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Hot summer deals


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POSTED: Sunday, May 10, 2009

Package rates to Hawaii this spring were so good that Jackie Marinos and five other family members were able to spend a week on Oahu for $3,800, including airfare, hotel rooms and a rental van.

“;We got a phenomenal deal,”; Marinos said Tuesday while frolicking in Hilton Hawaiian Village's pool with her children. “;If the rates stay this low, we'll probably come again this summer.”;

The Marinos had considered other destinations for her family's spring vacation, but it was hard to beat Pleasant Holidays' deal, which worked out to roughly $90 per person per day. Even in the down market, average per-person per-day costs for West Coasters are $140.80, according to the latest statistics from the state Department of Business, Economic Development and Tourism.

“;I looked at other destinations on Expedia and Travelocity, but Hawaii was a lot less expensive,”; Marinos said. “;My father-in-law couldn't believe the rates. He visits Hawaii every year and said last year costs were double.”;

While it used to be impossible for summer travelers to find deals during Hawaii's prime family vacation period, which runs from the second week of June to the third week of August, in this economy they are as ubiquitous as palm trees swaying in Hawaii's breeze.

The outlook varies from property to property, but at best it's going to be a flat summer for occupancy at Hawaii's hotels, and at worst some will sustain steep double-digit declines, said Ed Hubennette, Marriott International's vice president of North Asia, Hawaii and the South Pacific.

More worrisome for Hawaii's hotel industry is the damage done when the dip in arrivals is combined with deep discounting, Hubennette said.

“;I anticipate that revenue per available room (RevPAR) will decline by about 15 percent,”; he said. “;It will take years to make up the difference.”;

It took five to seven years for Hawaii's hotel industry to recover from discounting in the 1990s, said Joseph Toy, president of Hospitality Advisors LLC.

“;The last thing that hotels want to do is discount their rooms, but you can only add value to your product for so long, and if the fall in demand is still there, reality has to set in,”; Toy said.

The harsh realities faced by Hawaii's visitor industry have resulted in the hottest summer specials imaginable. The deals, which are open to barter, include deeply discounted or free nightly rates, reduced or free parking, complimentary meals, resorts credits and activity discounts. And, while it still pays to be a kamaaina, the spread between general rates and those reserved for the local market is narrowing.

“;When you have rooms at the Outrigger Reef for $159 a night or $125 for kamaaina, it makes everyone off beach look expensive,”; said Barry Wallace, executive vice president of hospitality services for Outrigger Enterprises Group.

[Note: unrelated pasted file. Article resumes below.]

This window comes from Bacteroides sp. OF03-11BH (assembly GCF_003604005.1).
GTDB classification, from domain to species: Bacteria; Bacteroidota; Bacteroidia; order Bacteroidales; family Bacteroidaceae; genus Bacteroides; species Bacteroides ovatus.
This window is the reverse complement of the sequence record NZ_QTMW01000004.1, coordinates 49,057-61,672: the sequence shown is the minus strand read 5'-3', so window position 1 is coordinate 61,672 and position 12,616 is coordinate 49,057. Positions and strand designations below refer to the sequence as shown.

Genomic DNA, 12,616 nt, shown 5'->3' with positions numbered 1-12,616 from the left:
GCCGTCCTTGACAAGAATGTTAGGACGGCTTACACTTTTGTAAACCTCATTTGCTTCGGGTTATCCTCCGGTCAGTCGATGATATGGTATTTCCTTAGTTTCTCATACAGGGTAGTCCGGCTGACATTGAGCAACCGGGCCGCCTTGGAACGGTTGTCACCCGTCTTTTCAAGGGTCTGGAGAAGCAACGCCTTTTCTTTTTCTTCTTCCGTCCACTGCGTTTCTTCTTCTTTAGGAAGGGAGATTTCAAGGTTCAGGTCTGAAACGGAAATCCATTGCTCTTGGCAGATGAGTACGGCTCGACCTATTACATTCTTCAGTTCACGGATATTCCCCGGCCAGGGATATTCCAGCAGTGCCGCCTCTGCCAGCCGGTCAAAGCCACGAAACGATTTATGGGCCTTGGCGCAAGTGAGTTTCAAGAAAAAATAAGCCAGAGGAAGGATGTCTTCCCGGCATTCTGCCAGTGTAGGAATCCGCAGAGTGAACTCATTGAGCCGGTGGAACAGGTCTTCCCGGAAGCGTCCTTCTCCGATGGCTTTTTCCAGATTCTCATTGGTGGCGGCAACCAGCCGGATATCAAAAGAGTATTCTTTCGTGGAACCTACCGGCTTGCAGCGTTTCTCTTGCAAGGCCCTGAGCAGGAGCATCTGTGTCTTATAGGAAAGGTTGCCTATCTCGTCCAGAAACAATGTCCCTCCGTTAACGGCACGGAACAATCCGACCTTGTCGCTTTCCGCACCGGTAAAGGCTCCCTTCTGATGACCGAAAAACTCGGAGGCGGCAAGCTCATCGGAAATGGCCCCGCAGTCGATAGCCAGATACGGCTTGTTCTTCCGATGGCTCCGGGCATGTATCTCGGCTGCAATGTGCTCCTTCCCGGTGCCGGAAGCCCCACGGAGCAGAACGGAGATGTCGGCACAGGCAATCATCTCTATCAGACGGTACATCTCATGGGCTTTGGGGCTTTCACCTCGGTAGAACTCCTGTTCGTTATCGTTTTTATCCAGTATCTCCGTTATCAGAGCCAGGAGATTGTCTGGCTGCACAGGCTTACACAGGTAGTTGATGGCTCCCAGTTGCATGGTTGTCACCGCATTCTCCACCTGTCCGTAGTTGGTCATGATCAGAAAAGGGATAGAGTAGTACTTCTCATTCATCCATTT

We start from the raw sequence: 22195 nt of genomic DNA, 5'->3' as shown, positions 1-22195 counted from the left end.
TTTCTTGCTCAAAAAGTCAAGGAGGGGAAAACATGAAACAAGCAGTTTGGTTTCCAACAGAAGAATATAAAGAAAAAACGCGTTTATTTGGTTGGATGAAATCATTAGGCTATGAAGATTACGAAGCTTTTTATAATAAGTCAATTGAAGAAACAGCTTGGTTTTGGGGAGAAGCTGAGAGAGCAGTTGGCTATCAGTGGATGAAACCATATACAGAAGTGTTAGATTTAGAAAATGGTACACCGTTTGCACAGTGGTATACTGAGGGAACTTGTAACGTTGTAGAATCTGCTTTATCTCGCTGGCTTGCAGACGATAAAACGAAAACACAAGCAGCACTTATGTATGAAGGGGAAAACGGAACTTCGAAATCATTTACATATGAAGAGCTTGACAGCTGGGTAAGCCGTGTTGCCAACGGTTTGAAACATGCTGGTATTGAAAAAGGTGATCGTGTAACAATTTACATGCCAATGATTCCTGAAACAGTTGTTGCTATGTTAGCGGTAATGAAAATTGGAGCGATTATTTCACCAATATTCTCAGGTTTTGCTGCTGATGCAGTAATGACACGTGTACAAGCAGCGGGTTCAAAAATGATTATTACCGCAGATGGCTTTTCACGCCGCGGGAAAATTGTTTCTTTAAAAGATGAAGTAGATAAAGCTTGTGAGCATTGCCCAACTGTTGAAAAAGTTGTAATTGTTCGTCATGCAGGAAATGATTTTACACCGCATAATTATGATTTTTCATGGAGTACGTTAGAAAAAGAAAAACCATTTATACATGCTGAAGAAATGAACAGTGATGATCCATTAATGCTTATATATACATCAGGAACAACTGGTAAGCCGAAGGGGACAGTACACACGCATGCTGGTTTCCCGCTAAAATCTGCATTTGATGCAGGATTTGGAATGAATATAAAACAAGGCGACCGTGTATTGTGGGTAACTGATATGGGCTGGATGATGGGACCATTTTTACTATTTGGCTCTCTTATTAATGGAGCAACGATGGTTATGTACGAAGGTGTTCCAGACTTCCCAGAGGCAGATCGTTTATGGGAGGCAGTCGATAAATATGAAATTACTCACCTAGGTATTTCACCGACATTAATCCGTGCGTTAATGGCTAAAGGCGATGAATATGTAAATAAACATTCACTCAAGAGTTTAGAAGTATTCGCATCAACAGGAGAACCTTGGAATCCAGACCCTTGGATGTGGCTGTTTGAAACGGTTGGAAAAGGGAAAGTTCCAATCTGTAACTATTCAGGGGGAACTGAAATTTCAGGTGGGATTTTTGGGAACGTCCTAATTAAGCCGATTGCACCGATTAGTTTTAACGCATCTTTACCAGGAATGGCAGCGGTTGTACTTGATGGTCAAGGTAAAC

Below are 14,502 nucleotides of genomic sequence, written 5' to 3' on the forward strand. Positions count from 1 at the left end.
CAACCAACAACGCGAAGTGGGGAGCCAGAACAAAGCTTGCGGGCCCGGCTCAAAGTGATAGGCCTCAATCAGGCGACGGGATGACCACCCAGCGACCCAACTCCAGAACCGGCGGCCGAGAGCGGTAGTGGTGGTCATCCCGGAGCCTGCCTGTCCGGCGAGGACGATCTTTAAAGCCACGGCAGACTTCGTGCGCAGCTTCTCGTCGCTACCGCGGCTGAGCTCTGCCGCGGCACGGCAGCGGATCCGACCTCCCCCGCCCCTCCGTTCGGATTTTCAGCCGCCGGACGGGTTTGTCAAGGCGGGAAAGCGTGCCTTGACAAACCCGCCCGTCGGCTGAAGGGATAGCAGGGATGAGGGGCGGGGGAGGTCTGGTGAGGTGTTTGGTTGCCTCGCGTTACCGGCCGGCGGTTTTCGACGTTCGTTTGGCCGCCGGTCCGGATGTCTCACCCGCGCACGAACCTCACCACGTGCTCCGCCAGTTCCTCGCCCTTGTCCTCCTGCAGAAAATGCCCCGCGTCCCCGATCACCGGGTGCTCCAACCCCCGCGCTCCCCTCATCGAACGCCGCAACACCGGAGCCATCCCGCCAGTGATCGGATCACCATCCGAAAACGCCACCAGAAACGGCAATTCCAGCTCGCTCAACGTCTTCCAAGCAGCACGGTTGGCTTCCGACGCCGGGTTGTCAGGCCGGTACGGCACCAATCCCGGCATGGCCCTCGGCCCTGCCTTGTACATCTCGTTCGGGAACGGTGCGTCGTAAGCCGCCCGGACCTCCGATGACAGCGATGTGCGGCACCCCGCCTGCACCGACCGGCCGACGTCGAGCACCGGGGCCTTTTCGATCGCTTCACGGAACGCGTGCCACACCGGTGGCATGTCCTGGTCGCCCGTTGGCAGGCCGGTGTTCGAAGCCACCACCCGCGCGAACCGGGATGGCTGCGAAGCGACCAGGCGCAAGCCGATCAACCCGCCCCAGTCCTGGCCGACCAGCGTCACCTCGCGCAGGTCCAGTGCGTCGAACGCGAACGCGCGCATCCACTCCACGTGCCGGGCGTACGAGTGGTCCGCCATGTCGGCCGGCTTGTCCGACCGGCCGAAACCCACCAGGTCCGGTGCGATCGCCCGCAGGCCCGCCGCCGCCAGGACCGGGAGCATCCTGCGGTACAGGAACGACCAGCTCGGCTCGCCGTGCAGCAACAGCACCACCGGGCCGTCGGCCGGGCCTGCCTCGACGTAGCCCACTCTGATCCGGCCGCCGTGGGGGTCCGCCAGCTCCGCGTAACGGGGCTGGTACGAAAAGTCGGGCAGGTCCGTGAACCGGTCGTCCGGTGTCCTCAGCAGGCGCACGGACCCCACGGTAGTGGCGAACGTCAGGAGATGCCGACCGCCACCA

As a result of deep discounting in Hawaii's market, off-beach and boutique properties like those at Aqua Hotels & Resorts have had to offer even more value, said Elizabeth Churchill, vice president of sales and marketing for Aqua.

“;We have kamaaina rooms starting at $49 per night, so we can't discount the prices much further,”; Churchill said. “;We've had to add value propositions like free breakfasts.”;

Danni Wylde and her boyfriend Nick MacDonald of New Castle, England, vacationed on the mainland before coming to Hawaii, which the visitor industry is trying to sell as a destination with value.

Evidently, the discounting is working because the couple found Hawaii's pricing competitive.

“;The prices are here are a lot like in Vegas,”; Wylde said. “;We found San Francisco quite expensive.”;

Even Hawaii's wholesalers have stepped up the discounts, said Jack E. Richards, president and chief executive of Hawaii's largest wholesaler, Pleasant Holidays LLC.

“;Travelers who postponed the traditional family summer vacation to Hawaii last year due to higher prices should plan and buy their trip today,”; Richards said. “;Prices have come down between 40 and 55 percent due to reduced airfares and exceptional hotel values that are available now.”;

While a “;summer special”; used to be unheard of in Hawaii's peak family travel season, this year there's a seemingly endless supply, Wallace said.

And, as the lag continues, they keep getting better, said Bob Froio, vice president of Hawaii wholesaler Condominium Connection.

“;We began by offering room and property upgrades and values like breakfast, but eventually it comes down to price,”; Froio said. “;Now we are seeing all of that in conjunction with reduced rates. The savings are incredible. I've never seen it this aggressive in my 24 years in the business.”;

It all boils down to survival, Wallace said.

“;We need to keep our employees working,”; he said.